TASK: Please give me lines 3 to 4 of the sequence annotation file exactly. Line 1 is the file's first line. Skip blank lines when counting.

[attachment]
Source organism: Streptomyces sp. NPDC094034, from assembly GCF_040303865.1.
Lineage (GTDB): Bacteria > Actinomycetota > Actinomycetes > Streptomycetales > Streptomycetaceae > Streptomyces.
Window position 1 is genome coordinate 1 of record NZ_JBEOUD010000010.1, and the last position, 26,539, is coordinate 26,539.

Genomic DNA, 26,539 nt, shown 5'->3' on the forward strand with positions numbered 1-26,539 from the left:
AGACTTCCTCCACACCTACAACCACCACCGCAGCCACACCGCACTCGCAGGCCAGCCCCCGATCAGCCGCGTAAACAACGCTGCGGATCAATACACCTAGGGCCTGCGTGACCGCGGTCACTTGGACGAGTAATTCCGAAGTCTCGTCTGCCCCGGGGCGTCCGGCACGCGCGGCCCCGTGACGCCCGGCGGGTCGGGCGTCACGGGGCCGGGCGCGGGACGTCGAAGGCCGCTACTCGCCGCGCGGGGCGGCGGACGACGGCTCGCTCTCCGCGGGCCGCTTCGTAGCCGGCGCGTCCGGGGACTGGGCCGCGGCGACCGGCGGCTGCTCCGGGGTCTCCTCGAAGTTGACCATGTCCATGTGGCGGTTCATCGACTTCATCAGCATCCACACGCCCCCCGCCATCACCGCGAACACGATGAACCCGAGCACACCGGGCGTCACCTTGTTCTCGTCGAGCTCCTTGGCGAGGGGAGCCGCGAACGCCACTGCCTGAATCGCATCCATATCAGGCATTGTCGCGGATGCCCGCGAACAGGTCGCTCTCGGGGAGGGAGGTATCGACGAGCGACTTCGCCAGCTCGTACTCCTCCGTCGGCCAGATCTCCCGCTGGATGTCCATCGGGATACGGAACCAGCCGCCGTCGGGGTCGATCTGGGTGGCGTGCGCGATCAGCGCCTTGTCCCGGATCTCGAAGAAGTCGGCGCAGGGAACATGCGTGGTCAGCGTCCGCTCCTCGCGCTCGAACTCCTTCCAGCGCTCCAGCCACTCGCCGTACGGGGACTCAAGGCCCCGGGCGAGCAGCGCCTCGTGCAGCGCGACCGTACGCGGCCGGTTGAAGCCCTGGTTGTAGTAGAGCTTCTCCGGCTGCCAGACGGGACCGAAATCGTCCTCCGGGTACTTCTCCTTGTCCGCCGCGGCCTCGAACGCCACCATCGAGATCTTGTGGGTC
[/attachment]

Window position 1 is genome coordinate 1 of record NZ_JBEOUD010000010.1, and the last position, 26,539, is coordinate 26,539.

Genomic DNA, 26,539 nt, shown 5'->3' on the forward strand with positions numbered 1-26,539 from the left: